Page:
San Lorenzo in Damaso is a parish and titular church in central Rome. It is incorporated into the papal Palazzo della Cancelleria. Archaeological evidence suggests the site, like those of many churches in Rome, may have formerly housed a pagan temple. The first documentary evidence of a church at this site dates from AD 499. According to tradition, in the AD 380s a basilica church was erected by Pope Damasus I in his own residence.
The original basilica was demolished by Cardinal Raffaele Riario, a nephew of Pope Sixtus IV who commissioned the imposing Renaissance-style Palazzo della Cancelleria (1489–1513). The palace was built of spolia and stone from nearby ancient Roman buildings, including the Colosseum, and enveloped the new basilica of San Lorenzo in Damaso under the right wing.
The interior decoration was begun by commissions of the resident of the Palace, Cardinal Alessandro Farnese, in the late 16th century. Cavaliere d'Arpino painted the walls of the right counter-facade. The main altar hosts the painting of Saints and Coronation of St. Mary by Federico Zuccari. Below the altar are the relics of Pope St. Eutychian and Pope St. Damasus I.References:
The Cloth Hall in Kraków dates to the Renaissance and is one of the city's most recognizable icons. It is the central feature of the main market square in the Kraków Old Town (listed as a UNESCO World Heritage Site since 1978).
The hall was once a major centre of international trade. Traveling merchants met there to discuss business and to barter. During its golden age in the 15th century, the hall was the source of a variety of exotic imports from the east – spices, silk, leather and wax – while Kraków itself exported textiles, lead, and salt from the Wieliczka Salt Mine.
Kraków was Poland's capital city and was among the largest cities in Europe already from before the time of the Renaissance. However, its decline started with the move of the capital to Warsaw in the very end of the 16th century. The city's decline was hastened by wars and politics leading to the Partitions of Poland at the end of the 18th century. By the time of the architectural restoration proposed for the cloth hall in 1870 under Austrian rule, much of the historic city center was decrepit. A change in political and economic fortunes for the Kingdom of Galicia and Lodomeria ushered in a revival due to newly established Legislative Assembly or Sejm of the Land. The successful renovation of the Cloth Hall, based on design by Tomasz Pryliński and supervised by Mayor Mikołaj Zyblikiewicz, Sejm Marshal, was one of the most notable achievements of this period.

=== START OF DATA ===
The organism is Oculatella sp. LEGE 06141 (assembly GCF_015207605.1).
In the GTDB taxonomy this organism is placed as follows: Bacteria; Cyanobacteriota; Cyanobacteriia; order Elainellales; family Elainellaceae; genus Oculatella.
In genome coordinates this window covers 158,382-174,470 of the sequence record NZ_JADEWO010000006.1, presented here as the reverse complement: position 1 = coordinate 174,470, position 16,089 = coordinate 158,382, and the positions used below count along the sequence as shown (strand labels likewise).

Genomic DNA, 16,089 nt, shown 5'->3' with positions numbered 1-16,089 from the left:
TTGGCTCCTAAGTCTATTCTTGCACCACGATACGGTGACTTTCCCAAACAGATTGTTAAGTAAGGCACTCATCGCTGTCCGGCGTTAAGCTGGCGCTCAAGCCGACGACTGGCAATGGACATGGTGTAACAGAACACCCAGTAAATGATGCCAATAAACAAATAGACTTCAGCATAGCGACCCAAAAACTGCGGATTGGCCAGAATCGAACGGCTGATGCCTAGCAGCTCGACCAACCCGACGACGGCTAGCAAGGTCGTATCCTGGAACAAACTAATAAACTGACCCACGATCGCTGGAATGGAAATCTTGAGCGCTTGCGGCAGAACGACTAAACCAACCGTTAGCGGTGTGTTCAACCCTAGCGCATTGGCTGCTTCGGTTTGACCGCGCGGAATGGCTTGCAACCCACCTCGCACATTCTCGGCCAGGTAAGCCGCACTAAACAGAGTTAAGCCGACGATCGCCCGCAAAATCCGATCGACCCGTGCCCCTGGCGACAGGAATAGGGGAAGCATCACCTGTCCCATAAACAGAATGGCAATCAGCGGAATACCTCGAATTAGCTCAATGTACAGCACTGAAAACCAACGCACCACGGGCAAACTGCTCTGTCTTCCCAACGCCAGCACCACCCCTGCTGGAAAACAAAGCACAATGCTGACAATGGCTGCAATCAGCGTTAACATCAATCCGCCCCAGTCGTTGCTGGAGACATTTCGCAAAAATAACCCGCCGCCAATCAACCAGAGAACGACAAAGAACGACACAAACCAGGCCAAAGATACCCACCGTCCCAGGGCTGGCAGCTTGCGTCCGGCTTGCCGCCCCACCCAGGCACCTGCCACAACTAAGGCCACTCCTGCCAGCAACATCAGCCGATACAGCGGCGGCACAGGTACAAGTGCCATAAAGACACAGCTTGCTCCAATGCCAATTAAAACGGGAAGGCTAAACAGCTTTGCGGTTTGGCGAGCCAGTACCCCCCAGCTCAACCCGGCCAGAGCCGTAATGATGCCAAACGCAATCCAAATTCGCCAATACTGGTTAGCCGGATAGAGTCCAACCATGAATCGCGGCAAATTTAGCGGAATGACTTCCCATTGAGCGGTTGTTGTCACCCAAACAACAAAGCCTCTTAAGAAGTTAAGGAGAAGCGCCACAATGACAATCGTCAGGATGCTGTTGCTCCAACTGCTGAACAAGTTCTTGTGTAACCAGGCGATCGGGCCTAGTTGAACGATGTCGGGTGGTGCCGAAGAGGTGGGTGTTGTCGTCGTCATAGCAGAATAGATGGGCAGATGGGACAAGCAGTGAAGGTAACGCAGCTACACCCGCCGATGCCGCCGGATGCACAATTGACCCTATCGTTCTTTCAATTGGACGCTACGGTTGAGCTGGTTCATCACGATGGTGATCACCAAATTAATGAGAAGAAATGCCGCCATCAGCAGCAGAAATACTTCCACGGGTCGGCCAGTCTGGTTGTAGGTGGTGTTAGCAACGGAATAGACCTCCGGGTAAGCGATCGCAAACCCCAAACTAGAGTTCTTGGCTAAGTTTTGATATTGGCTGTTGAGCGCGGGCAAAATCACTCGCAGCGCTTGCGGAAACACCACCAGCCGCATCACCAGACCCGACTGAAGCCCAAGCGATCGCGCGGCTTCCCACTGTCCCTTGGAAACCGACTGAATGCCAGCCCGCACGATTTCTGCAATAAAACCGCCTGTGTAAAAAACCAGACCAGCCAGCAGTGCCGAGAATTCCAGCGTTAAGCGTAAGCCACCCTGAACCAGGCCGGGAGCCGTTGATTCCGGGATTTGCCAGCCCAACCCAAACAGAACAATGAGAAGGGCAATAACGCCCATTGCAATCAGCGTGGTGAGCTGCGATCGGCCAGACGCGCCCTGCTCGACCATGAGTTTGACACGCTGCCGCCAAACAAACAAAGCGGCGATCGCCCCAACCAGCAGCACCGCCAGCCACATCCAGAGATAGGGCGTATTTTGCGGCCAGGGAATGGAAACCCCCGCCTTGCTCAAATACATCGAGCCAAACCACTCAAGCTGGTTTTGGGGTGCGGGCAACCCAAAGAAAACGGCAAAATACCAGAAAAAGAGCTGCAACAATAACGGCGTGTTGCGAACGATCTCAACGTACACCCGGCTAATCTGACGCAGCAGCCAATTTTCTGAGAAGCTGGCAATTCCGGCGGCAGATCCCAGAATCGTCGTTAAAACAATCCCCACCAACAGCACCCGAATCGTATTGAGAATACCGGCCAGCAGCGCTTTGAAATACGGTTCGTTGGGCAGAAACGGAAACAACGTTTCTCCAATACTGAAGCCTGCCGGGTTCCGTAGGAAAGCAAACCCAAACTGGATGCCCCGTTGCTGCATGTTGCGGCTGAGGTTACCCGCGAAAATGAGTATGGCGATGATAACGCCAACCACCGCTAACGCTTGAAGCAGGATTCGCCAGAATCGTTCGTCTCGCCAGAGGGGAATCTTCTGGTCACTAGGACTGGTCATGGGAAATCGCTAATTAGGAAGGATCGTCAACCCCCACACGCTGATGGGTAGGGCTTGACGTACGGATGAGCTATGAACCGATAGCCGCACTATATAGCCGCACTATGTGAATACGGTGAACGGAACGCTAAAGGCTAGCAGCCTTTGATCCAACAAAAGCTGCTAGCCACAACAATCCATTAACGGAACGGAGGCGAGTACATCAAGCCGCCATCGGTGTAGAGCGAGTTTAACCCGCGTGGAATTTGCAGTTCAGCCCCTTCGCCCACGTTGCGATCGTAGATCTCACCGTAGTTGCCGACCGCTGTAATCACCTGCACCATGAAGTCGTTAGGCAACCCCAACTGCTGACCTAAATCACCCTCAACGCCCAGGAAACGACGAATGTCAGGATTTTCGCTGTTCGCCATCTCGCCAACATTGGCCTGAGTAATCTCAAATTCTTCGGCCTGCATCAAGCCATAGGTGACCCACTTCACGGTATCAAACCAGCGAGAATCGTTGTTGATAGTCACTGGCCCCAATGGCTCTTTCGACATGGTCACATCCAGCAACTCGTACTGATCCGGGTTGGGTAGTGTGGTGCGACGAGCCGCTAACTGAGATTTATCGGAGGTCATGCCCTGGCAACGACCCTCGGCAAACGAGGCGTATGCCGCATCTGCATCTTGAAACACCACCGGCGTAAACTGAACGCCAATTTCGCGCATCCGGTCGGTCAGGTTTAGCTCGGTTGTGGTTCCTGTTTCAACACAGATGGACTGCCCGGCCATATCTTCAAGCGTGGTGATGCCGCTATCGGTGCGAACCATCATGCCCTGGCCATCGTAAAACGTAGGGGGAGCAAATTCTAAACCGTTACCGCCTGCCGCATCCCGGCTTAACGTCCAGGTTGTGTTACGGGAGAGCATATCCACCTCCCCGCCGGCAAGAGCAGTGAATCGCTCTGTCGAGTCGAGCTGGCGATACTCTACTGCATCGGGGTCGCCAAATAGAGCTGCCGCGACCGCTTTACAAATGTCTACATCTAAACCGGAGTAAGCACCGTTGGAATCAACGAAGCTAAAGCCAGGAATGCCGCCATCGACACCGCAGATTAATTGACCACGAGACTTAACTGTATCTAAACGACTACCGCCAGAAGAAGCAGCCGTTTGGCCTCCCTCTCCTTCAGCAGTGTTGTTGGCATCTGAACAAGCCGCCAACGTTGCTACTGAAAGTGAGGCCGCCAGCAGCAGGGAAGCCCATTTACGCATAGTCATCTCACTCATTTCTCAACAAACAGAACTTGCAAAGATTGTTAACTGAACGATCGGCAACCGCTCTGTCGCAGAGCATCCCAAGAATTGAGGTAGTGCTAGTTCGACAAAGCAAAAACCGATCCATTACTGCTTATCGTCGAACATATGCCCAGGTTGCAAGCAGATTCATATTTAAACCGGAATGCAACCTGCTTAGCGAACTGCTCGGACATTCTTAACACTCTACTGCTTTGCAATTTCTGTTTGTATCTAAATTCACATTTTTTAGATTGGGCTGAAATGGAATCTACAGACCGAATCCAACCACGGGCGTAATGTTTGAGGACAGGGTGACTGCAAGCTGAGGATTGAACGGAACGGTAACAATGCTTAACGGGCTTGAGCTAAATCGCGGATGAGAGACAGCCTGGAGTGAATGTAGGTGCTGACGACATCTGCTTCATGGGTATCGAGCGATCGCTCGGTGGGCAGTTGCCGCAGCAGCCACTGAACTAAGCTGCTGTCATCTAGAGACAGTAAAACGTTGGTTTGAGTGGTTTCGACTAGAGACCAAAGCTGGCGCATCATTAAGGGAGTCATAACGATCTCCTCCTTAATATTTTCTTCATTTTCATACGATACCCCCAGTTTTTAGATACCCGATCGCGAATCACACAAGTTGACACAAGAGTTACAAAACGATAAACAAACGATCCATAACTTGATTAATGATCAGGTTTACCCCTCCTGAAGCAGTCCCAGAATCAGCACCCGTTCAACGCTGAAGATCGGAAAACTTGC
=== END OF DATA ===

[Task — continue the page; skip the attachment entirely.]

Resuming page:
The hall has hosted many distinguished guests over the centuries and is still used to entertain monarchs and dignitaries, such as Charles, Prince of Wales and Emperor Akihito of Japan, who was welcomed here in 2002. In the past, balls were held here, most notably after Prince Józef Poniatowski had briefly liberated the city from the Austrians in 1809. Aside from its history and cultural value, the hall still is still used as a center of commerce.
On the upper floor of the hall is the Sukiennice Museum division of the National Museum, Kraków. It holds the largest permanent exhibit of the 19th-century Polish painting and sculpture, in four grand exhibition halls arranged by historical period and the theme extending into an entire artistic epoch. The museum was upgraded in 2010 with new technical equipment, storerooms, service spaces as well as improved thematic layout for the display.
The Gallery of 19th-Century Polish Art was a major cultural venue from the moment it opened on October 7, 1879. It features late Baroque, Rococo, and Classicist 18th-century portraits and battle scenes by Polish and foreign pre-Romantics.